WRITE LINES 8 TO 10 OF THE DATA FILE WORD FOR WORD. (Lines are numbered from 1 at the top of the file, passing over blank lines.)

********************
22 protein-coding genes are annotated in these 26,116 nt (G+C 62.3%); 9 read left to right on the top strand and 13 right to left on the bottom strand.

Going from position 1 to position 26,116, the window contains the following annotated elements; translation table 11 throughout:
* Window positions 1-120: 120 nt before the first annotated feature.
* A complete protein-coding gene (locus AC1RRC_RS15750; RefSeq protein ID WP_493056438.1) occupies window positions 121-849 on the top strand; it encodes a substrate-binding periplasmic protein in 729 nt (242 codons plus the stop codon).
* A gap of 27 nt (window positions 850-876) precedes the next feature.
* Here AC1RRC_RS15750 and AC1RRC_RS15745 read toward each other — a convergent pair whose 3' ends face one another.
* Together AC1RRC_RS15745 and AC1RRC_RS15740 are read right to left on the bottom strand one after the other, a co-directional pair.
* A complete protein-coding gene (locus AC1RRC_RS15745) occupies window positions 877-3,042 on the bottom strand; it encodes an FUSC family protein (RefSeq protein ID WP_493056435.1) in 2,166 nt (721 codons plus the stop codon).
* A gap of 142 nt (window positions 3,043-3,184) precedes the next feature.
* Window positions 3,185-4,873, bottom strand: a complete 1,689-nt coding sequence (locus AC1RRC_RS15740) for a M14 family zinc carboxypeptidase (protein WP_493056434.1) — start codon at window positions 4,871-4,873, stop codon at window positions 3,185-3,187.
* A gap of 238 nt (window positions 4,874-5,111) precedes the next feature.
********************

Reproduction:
* A complete protein-coding gene (locus AC1RRC_RS15745) occupies window positions 877-3,042 on the bottom strand; it encodes an FUSC family protein (RefSeq protein ID WP_493056435.1) in 2,166 nt (721 codons plus the stop codon).
* A gap of 142 nt (window positions 3,043-3,184) precedes the next feature.
* Window positions 3,185-4,873, bottom strand: a complete 1,689-nt coding sequence (locus AC1RRC_RS15740) for a M14 family zinc carboxypeptidase (protein WP_493056434.1) — start codon at window positions 4,871-4,873, stop codon at window positions 3,185-3,187.